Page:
By Nicholas L. Cain
Imagine wanting to move. You find 450 acres of prime open space in a
beautiful, rural area of green meadows and rolling hills. To sweeten the deal a wealthy
friend offers you almost $200 million to help you ease in to your new surroundings. Would
you make the jump?
Of course you would. And so did Merrill Lynch, who was recently given such
a deal - courtesy of state and local taxpayers - to stay put in New Jersey and build a new
campus in an undeveloped area.
Most every time a new, sprawling development is built, taxpayers pay the
price," noted Deron Lovaas, the Sierra Club's Challenge to Sprawl representative.
"New Jersey has sworn to fight sprawl and grow more intelligently. Yet Hopewell
Township, where Merrill Lynch is building its new office park, is a symptom of a bigger
problem: We are subsidizing sprawl as we try to fight it."
Most Americans have become well-acquainted with the effects of poorly
planned growth: endless traffic, polluted air, tainted water and lost green space. What
few people realize is that sprawling development is not only destroying the environment,
it is draining pocketbooks and raising taxes.
A new report by the Sierra Club, "Sprawl Costs Us All: How Your Taxes
Fuel Suburban Sprawl," details the way sprawl is subsidized throughout the United
"It's like trying to slow a car down with one foot stomping on the
gas and the other foot tapping on the brake," said Kathryn Hohmann, director of the
Sierra Club's Environmental Quality Program. "We are subsidizing sprawl both through
government spending on things like highways, and as part of the development process
itself. Not only does this cost us money, it tilts the playing field to encourage more
When a new residential or commercial development - like the Merrill Lynch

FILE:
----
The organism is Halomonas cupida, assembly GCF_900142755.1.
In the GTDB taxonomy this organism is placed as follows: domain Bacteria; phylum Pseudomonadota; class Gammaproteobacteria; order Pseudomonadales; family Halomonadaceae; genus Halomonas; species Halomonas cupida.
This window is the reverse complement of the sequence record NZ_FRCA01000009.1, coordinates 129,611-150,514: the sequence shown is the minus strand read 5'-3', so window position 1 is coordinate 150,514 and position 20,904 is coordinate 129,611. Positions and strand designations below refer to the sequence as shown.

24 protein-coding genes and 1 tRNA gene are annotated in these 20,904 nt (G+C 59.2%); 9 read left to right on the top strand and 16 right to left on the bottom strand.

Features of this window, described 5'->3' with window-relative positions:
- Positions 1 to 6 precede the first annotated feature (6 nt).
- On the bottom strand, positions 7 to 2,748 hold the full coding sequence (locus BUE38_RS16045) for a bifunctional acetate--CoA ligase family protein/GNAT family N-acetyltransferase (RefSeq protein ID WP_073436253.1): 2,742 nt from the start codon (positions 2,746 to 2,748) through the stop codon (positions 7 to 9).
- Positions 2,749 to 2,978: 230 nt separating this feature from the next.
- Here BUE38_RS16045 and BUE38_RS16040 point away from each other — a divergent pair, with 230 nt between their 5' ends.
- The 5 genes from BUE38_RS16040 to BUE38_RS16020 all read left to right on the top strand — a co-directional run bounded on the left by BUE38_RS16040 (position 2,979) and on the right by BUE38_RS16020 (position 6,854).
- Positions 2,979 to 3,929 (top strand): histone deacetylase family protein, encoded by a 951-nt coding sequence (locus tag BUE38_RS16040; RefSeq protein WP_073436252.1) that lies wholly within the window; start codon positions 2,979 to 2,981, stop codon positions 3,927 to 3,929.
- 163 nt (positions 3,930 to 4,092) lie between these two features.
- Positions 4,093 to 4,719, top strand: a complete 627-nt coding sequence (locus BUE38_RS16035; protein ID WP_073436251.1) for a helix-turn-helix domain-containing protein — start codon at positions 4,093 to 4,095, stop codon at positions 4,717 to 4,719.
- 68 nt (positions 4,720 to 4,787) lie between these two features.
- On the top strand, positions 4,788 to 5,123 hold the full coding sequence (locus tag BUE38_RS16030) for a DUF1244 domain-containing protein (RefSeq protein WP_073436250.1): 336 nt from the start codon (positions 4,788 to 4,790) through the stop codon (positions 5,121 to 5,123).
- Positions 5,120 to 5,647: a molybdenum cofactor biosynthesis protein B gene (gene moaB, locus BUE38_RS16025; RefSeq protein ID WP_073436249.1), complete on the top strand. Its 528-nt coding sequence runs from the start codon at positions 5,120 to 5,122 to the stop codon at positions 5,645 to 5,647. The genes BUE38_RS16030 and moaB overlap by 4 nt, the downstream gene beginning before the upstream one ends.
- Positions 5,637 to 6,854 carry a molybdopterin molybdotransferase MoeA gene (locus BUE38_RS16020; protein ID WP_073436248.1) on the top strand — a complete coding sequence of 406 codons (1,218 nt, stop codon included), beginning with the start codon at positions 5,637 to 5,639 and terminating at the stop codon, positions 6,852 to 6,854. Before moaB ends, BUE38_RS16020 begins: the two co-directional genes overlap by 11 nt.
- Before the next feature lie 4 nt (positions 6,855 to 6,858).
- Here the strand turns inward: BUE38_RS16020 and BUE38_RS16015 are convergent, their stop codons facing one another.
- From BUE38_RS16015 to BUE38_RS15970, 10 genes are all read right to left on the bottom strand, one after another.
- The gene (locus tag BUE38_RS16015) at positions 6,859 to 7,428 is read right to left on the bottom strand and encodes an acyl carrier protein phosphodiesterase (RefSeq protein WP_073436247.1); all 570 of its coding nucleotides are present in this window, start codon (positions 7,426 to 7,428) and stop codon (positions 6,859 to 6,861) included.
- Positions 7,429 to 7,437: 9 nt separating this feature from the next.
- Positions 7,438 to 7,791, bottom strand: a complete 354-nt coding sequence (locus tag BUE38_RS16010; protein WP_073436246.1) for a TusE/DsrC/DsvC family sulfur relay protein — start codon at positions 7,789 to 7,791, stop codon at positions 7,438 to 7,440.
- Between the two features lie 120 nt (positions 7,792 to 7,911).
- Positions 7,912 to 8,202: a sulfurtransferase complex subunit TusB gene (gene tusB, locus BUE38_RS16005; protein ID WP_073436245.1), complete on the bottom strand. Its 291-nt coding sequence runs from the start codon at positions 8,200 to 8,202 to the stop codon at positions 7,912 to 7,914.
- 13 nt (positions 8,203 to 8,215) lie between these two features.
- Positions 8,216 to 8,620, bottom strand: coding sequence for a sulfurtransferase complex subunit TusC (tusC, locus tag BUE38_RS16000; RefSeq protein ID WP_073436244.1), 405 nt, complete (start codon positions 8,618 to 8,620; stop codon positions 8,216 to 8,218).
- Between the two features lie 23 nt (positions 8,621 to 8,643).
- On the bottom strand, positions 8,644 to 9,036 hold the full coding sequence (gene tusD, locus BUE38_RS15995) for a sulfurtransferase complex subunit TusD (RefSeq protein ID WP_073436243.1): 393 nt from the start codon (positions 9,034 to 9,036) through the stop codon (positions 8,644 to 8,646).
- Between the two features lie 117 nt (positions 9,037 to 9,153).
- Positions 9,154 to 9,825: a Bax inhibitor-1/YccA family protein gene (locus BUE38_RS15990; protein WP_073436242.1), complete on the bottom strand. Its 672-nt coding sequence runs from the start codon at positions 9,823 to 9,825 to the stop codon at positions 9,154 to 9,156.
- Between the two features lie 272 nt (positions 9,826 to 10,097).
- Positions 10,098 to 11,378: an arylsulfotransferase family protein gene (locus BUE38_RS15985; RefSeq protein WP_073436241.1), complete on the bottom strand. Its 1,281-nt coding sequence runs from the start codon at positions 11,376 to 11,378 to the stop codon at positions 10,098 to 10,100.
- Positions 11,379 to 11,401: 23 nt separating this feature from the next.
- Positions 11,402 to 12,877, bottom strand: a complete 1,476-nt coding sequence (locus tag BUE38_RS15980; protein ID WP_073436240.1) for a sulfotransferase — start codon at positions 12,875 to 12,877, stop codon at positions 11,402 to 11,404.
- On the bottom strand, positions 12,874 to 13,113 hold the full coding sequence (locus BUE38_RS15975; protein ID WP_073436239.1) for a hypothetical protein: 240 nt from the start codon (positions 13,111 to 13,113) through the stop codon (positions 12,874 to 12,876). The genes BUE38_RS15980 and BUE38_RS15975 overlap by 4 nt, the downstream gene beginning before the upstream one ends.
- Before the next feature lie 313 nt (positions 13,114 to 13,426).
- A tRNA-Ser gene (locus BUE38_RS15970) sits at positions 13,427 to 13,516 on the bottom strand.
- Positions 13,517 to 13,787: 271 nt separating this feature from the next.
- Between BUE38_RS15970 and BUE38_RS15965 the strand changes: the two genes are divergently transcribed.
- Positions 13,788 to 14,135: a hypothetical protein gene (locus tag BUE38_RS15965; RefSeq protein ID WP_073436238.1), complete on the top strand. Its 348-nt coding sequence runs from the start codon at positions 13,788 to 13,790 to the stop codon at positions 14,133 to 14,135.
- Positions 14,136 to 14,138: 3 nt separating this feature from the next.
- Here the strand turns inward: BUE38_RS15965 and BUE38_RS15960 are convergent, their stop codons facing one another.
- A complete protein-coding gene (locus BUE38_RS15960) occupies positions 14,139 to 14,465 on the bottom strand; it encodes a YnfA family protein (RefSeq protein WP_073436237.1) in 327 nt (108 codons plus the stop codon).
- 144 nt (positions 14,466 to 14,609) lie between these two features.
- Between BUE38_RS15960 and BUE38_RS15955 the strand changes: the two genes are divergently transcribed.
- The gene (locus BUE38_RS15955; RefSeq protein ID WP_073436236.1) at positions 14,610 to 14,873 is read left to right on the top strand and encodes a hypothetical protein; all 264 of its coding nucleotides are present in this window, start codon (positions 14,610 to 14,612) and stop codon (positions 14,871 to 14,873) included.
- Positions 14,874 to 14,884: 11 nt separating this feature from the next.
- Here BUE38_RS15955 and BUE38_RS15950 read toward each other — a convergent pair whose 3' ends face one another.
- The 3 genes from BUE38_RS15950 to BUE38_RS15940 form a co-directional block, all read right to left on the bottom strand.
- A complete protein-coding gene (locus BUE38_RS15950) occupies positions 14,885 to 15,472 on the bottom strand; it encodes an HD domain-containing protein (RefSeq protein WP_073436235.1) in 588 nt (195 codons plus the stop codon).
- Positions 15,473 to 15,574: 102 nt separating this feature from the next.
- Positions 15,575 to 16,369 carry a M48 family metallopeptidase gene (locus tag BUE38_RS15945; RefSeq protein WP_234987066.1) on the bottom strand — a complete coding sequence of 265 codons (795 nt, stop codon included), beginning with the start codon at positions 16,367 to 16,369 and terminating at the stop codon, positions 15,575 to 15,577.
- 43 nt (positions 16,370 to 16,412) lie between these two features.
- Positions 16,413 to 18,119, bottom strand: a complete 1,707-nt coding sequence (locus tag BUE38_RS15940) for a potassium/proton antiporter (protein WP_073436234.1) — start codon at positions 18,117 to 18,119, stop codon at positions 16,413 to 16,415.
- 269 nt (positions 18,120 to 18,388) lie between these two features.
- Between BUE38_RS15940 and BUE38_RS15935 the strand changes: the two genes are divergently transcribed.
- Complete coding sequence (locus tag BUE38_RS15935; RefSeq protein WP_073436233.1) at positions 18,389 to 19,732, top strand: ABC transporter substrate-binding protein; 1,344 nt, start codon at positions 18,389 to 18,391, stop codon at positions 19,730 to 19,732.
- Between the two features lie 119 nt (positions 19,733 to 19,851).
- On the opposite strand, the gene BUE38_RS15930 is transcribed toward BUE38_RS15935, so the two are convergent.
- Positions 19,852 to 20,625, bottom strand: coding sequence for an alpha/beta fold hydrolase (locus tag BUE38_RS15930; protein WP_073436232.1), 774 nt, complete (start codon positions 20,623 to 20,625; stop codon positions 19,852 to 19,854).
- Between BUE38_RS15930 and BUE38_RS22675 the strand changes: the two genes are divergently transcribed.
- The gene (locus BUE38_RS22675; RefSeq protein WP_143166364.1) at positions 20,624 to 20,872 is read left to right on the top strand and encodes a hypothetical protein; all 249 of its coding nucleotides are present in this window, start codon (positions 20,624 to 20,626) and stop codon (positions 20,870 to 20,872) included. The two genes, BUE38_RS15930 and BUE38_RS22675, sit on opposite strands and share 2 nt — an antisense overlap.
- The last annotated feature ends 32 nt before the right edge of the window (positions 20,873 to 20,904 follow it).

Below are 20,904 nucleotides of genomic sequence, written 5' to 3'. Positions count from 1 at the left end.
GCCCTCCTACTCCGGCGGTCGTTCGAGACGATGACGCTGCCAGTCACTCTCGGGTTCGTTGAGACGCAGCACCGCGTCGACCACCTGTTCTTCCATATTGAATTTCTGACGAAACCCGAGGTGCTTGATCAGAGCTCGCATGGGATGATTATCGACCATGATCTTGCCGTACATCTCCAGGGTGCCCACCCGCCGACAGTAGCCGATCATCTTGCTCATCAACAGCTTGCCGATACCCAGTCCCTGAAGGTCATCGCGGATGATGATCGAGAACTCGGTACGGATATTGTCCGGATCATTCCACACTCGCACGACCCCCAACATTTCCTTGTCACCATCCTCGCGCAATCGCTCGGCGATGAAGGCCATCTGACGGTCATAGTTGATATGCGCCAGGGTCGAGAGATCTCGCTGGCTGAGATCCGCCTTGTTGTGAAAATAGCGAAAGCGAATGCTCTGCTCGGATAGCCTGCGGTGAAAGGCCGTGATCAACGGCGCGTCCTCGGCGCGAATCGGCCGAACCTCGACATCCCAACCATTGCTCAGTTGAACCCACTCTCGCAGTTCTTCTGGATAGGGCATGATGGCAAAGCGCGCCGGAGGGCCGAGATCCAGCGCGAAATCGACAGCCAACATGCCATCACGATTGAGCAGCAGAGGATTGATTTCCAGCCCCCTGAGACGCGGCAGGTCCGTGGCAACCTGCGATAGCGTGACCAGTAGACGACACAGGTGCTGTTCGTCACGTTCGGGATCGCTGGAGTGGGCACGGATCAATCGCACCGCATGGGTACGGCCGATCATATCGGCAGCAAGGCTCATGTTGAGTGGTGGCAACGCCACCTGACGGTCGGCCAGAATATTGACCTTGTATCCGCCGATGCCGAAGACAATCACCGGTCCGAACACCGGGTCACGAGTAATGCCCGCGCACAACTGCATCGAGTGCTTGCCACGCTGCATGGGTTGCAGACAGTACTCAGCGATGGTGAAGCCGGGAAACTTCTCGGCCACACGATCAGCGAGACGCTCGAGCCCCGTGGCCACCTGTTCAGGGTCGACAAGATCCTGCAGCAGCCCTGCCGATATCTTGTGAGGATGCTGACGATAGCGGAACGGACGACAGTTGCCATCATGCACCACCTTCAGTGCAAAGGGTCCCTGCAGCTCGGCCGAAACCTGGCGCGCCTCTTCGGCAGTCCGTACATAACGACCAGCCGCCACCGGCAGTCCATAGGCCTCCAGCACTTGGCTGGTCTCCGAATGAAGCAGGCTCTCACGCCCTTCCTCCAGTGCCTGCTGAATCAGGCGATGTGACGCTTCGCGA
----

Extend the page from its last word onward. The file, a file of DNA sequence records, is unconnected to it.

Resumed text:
campus - springs up outside of an existing community, roads, sewer systems and water lines
have to be extended. As the development expands, it requires schools and emergency
services. In most cases, neither the developers nor the new residents pay their full, fair
share - the rest of us must make up the difference.
A small county in Arizona presents a stark example. According to the
report, Pima County allows "wildcat subdivisions" - where builders are subject
to few regulations - to be built almost anywhere. Each new home built in a wildcat
development costs the county $23,000 for things like sewer service and police patrols,
while contributing only about $1,700 in property taxes. Not surprisingly, this is adding
up: Wildcat subdivisions are estimated to cost the county $35 to $55 million a year.
Unfortunately, the subsidies built into the development process aren't the
only way the public pays. Federal, state and local government programs also end up
At the federal level, taxpayers spend over four times as much on new
highways than on public transportation. And the billions poured into these roads is all
too often an excuse to build, rather than an authentic response to transportation needs.
At the state and local level, the competition to attract business and
development - again, like Merrill Lynch's office park - often results in tax-credits and
other subsidies that needlessly encourage sprawling growth.
A recent survey found suburban sprawl tied with crime as one of the top
national concerns. So why do we keep sprawling? As the Club's report demonstrates,
haphazard growth is being fueled by billions of dollars in government subsidies.
Fortunately, there are other options: Cutting the subsidies that feed
sprawl to ensure that the costs of growth are fairly shared and employing tested
smart-growth techniques. A study of Virginia Beach found that smart-growth planning that
protected open space and channeled development into existing communities could save well
over $300 million in infrastructure costs while conserving farm land and cutting air
pollution by half.
"The environmental effects of suburban sprawl are pretty clear. But
the subsidies that encourage it are a largely hidden side of the story," summed up
Hohmann. "The good news is that by cutting these subsidies we can protect the
environment while saving money and lowering our taxes."
See the full report.
Up to Top